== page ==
It’s always a joy to discover new authors. In my case there’s barely a method to the madness. When I stumbled upon Vasily Grossman’s An Armenian Sketchbook in my library’s travel section I borrowed the book for no other reason than liking to read about places I know next to nothing about. Little did I know.
If we consider ourselves as beings that are part of nature, protecting wildlife and combating climate change becomes more than something that “has to be done”. It becomes an act of self-preservation. Or, how an evening with nature writer Mark Cocker provoked some surprisingly deep thoughts.
What is it that makes nature writing so alluring? Can nature, or even just reading about it, be an antidote to stress? On tree hugging, daffodils and karate.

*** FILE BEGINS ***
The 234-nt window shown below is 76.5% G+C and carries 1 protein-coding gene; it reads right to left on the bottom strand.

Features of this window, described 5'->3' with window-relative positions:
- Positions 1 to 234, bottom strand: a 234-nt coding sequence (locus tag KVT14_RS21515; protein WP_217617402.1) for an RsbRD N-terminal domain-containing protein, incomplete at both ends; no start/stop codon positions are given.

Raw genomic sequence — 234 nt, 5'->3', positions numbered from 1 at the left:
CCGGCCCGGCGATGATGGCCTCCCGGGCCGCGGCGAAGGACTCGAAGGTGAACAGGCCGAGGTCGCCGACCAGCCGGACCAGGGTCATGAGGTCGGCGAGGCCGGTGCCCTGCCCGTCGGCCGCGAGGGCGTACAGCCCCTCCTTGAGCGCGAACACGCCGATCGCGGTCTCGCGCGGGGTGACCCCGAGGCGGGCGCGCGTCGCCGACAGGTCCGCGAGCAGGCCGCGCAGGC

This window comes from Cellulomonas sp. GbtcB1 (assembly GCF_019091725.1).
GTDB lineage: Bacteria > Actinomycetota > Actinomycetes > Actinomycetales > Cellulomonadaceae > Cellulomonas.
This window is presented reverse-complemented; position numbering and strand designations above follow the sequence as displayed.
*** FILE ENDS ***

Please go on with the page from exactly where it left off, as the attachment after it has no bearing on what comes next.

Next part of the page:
How do readers choose what book to read next? As I’ve been brainstorming about a new publishing project, I’m sharing some thoughts on the unconscious choices readers make before making a decision.
I had been eyeing the book for months. Despite being published back in 2015 it stubbornly refused to leave the… Read more I’m Not Smart Enough to Understand this Book: A Review of Brian Catling’s The Vorrh
To me horror has always been more than “scary stories” and I have little interest in novels or films that… Read more Let’s Get Freaky: Five Great Horror Novels
Even for the most determined fiction lover, a careful foray into the land of non-fiction is always a good idea.… Read more Review: The Autobiography of Alice B. Toklas